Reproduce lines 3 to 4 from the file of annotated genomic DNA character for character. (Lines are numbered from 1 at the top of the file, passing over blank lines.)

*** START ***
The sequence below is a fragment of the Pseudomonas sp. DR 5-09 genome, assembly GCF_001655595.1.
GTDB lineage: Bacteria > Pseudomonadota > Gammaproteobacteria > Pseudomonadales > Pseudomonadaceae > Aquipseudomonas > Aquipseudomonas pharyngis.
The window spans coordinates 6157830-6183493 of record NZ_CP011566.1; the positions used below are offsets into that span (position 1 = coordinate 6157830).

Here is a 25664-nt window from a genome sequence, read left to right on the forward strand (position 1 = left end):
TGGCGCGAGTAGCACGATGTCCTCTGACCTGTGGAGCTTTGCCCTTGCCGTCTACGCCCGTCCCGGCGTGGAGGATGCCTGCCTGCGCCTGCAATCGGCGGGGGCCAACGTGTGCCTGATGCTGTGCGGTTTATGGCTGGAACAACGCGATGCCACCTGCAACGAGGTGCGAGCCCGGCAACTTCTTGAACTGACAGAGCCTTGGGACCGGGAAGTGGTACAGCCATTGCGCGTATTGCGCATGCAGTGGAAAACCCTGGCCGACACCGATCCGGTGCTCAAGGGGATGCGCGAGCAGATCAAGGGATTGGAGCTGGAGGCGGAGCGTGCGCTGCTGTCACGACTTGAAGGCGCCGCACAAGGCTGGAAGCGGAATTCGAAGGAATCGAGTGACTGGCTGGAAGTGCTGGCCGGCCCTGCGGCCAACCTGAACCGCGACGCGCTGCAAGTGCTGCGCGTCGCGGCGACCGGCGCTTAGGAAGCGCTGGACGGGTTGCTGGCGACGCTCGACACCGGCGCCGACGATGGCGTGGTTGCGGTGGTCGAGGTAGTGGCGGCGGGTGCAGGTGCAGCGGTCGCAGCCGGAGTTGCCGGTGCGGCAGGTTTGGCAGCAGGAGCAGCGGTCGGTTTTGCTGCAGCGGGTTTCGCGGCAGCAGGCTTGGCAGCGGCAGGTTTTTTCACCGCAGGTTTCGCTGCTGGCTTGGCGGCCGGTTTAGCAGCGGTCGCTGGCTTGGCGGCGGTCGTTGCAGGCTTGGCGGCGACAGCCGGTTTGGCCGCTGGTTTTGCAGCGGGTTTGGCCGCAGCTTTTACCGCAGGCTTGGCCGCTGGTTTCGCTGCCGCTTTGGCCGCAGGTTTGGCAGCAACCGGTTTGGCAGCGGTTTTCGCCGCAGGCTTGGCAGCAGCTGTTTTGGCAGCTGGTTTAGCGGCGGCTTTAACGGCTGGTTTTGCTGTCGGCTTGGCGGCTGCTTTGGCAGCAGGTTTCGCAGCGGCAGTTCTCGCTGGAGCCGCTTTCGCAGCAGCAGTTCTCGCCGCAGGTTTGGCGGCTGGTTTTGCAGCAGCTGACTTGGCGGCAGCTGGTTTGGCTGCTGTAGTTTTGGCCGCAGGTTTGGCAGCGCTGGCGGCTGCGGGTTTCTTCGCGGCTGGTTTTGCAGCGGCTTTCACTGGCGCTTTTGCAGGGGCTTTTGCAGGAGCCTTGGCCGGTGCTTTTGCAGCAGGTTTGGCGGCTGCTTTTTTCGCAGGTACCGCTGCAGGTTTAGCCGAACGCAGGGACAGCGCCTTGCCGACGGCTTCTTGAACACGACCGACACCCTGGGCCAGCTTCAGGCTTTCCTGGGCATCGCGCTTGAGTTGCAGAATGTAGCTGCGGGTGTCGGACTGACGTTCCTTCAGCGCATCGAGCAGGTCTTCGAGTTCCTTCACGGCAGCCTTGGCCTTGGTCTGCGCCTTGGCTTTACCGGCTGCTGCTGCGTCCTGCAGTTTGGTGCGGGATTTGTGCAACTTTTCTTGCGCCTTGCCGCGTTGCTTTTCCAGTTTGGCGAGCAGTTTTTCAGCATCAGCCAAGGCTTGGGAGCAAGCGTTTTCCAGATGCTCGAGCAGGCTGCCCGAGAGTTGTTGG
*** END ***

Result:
The window spans coordinates 6157830-6183493 of record NZ_CP011566.1; the positions used below are offsets into that span (position 1 = coordinate 6157830).

Here is a 25664-nt window from a genome sequence, read left to right on the forward strand (position 1 = left end):